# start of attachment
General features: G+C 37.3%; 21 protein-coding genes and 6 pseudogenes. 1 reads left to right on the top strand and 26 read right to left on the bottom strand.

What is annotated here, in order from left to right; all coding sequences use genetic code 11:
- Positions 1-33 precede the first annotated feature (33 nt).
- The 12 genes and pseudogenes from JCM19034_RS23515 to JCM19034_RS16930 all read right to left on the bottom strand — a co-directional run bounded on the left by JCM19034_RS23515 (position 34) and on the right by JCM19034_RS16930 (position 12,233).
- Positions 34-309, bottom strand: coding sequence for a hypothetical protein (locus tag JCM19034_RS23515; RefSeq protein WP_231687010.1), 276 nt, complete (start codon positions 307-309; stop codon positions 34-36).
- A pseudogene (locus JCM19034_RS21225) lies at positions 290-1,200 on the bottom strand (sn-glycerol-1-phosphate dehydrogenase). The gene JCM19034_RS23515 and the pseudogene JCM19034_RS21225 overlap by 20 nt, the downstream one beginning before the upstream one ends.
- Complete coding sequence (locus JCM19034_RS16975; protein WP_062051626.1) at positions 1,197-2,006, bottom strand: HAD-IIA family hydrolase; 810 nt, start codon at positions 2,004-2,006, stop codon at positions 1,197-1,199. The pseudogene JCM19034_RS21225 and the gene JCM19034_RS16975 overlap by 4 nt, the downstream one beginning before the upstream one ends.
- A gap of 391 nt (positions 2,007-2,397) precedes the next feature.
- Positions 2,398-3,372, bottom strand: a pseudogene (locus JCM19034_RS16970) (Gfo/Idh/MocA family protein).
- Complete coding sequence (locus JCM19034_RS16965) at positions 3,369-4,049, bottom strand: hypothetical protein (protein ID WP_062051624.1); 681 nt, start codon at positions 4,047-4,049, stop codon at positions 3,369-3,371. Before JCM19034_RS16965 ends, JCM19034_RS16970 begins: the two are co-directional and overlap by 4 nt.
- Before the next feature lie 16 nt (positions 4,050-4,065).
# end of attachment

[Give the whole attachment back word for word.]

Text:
General features: G+C 37.3%; 21 protein-coding genes and 6 pseudogenes. 1 reads left to right on the top strand and 26 read right to left on the bottom strand.

What is annotated here, in order from left to right; all coding sequences use genetic code 11:
- Positions 1-33 precede the first annotated feature (33 nt).
- The 12 genes and pseudogenes from JCM19034_RS23515 to JCM19034_RS16930 all read right to left on the bottom strand — a co-directional run bounded on the left by JCM19034_RS23515 (position 34) and on the right by JCM19034_RS16930 (position 12,233).
- Positions 34-309, bottom strand: coding sequence for a hypothetical protein (locus tag JCM19034_RS23515; RefSeq protein WP_231687010.1), 276 nt, complete (start codon positions 307-309; stop codon positions 34-36).
- A pseudogene (locus JCM19034_RS21225) lies at positions 290-1,200 on the bottom strand (sn-glycerol-1-phosphate dehydrogenase). The gene JCM19034_RS23515 and the pseudogene JCM19034_RS21225 overlap by 20 nt, the downstream one beginning before the upstream one ends.
- Complete coding sequence (locus JCM19034_RS16975; protein WP_062051626.1) at positions 1,197-2,006, bottom strand: HAD-IIA family hydrolase; 810 nt, start codon at positions 2,004-2,006, stop codon at positions 1,197-1,199. The pseudogene JCM19034_RS21225 and the gene JCM19034_RS16975 overlap by 4 nt, the downstream one beginning before the upstream one ends.
- A gap of 391 nt (positions 2,007-2,397) precedes the next feature.
- Positions 2,398-3,372, bottom strand: a pseudogene (locus JCM19034_RS16970) (Gfo/Idh/MocA family protein).
- Complete coding sequence (locus JCM19034_RS16965) at positions 3,369-4,049, bottom strand: hypothetical protein (protein ID WP_062051624.1); 681 nt, start codon at positions 4,047-4,049, stop codon at positions 3,369-3,371. Before JCM19034_RS16965 ends, JCM19034_RS16970 begins: the two are co-directional and overlap by 4 nt.
- Before the next feature lie 16 nt (positions 4,050-4,065).